OTTAWA – Fourteen "prominent" New Brunswick New Democrats and one federal campaign executive have withdrawn their support for the federal party, and will be backing the Green Party and leader Elizabeth May in the 2019 election.

In an interview on CTV's Power Play, May said that the defection of these past provincial New Democrat candidates "certainly puts more wind in our sails."   

In a statement declaring their departure from the NDP, outgoing NDP election planning committee member and representative for Atlantic Canada Jonathan Richardson said one of the reasons for their decision was the diminishing prospects for the party. He cited the provincial party's drop in support during the 2018 provincial race, where none of these now-defecting New Democrats managed to get elected, and the rise of the Greens, who saw three MLAs elected.

"Things are not going as well for the New Democrats… People are unsure what he [Singh] stands for," said pollster Nik Nanos on CTV's Power Play. "Rewind back to 2015 and the New Democrats were at twice the level of support than they are now nationally… he's got to engage Canadians in order to revamp his chances of doing well in the next federal election," he said.

In the join statement the defectors pointed out that federal NDP Leader Jagmeet Singh has not visited the province once since winning the leadership in 2017. In contrast, May and the federal Green Party has "taken interest in our province," visiting numerous times.

In an interview, Richardson said that his issue is less with Singh's leadership, and more because he no longer sees the NDP as a viable option to deliver on the progressive policies that the party has championed. He said he doesn’t think it's possible for the party to elect an NDP MP in New Brunswick in the 2019 campaign.

"It takes a long time to do the ground work to get elected," he said.

The group of dissatisfied New Democrats is now encouraging other NDP supporters, and people in New Brunswick to vote Green in the federal election.

The defectors said they will be applying to become members of the provincial Green Party, led by David Coon, saying they "want representation from a political movement that respects and encourages the engagement at the community level while having the courage to lead by example" on climate change.

Former top NDP staffer and current Douglas-Coldwell Foundation President Karl Belanger questioned the eminence of these defectors, but said that nonetheless they blew up what was set to be a good news day for the NDP, with the unveiling of their main message to voters during the 2019 federal election campaign: "In it for you." This came alongside the release of two new TV ads, seen in part to be a re-introduction of the leader, who has yet to run in a federal election campaign.

"Hopefully they [the NDP] have a couple of good names, big names to announce in New Brunswick and elsewhere in the country in the coming days to counter that narrative," Belanger said in an interview.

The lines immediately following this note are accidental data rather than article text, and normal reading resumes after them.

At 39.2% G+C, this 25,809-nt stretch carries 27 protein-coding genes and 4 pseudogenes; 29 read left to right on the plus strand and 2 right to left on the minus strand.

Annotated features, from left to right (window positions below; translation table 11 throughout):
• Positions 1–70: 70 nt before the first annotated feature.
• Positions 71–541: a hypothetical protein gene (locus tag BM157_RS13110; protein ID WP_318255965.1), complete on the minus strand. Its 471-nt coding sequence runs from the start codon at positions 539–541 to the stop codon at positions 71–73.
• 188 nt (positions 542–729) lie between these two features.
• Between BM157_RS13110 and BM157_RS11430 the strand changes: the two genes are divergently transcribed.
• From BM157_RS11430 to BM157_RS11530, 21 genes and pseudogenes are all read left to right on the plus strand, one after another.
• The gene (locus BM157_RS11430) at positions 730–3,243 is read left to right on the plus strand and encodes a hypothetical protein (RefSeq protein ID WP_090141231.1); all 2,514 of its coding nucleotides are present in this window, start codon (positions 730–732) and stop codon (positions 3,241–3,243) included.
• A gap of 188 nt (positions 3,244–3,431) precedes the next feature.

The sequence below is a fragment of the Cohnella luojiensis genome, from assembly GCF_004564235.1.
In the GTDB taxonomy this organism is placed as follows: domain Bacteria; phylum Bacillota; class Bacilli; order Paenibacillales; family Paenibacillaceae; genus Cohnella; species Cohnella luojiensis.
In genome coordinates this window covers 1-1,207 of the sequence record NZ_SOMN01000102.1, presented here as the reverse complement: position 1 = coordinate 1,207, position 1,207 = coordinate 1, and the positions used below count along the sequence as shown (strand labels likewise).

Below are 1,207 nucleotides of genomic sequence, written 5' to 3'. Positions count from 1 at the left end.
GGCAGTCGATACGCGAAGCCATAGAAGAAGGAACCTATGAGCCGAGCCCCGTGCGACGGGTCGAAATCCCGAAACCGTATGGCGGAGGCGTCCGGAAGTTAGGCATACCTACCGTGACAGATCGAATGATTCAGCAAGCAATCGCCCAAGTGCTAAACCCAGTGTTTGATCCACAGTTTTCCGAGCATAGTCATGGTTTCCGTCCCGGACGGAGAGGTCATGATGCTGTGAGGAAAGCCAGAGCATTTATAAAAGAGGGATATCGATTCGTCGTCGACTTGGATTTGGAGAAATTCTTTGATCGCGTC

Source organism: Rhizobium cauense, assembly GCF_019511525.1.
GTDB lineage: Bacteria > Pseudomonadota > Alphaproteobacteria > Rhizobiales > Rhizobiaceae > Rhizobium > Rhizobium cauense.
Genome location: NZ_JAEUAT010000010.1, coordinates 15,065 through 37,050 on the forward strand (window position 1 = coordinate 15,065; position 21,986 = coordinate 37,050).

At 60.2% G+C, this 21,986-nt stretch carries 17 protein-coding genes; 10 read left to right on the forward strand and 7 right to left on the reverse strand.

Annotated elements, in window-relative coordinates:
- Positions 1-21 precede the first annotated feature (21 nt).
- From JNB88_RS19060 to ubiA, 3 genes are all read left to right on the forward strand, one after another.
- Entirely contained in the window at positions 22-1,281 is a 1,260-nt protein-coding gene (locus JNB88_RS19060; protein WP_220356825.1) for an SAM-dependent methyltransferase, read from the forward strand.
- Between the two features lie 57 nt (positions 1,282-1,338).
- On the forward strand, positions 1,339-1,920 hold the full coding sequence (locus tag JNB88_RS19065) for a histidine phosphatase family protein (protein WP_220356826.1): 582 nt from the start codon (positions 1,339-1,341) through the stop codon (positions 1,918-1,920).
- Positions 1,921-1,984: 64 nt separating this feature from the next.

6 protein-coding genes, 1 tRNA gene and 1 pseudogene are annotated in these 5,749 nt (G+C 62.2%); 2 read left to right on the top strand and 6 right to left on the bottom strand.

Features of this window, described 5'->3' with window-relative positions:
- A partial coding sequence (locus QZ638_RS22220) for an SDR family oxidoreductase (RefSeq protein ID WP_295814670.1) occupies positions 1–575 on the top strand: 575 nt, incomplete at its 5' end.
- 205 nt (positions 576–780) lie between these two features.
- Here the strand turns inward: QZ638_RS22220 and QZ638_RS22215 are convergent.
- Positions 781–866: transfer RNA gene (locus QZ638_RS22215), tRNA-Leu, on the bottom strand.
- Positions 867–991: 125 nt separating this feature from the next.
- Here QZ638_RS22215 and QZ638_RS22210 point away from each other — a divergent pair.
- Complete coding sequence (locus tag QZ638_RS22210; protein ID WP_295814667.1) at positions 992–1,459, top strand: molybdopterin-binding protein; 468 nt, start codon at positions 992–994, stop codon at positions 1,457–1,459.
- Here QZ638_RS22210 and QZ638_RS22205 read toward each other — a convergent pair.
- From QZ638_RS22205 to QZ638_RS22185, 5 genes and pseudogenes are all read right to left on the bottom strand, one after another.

The NDP have yet to name a single candidate in the province, with the election less than 50 days away.

NDP spokesperson Melanie Richer said the party will nominate “a full slate” of candidates in New Brunswick, with six nomination meetings currently being scheduled to happen before the end of next week.

"Sometimes, people change their mind for who they would like to support,” Richer said. “If these people are comfortable in supporting a Conservative government led by Andrew Scheer uplifted by Elizabeth May's Greens - that's also up to them to explain."

May said her party is showing new strength federally throughout the Maritimes.

According to the Green Party website, it has nominated candidates in six of the 10 New Brunswick ridings. It was not immediately clear whether any of these former New Democrats will be seeking to run as Green candidates in the remaining ridings where the party has yet to post who its representative will be.

"We have a very strong chance in Fredericton, throughout the province actually. The Moncton area, we're looking at some strong candidates even in places where historically we wouldn't have imagined we could elect anyone… So we're looking at New Brunswick as a place where we can make gains," May said.

May said that she is looking forward to this election. She said the Greens have seen "so much" volunteer enthusiasm, with the party’s electoral prospects potentially on the rise after electing a second Green MP during a B.C. byelection in May.

"I'm almost pinching myself, I can’t believe this is true, but I'm actually looking forward to an election. This is not an experience I’ve had before," said May.

With files from CTV News' Kevin Gallagher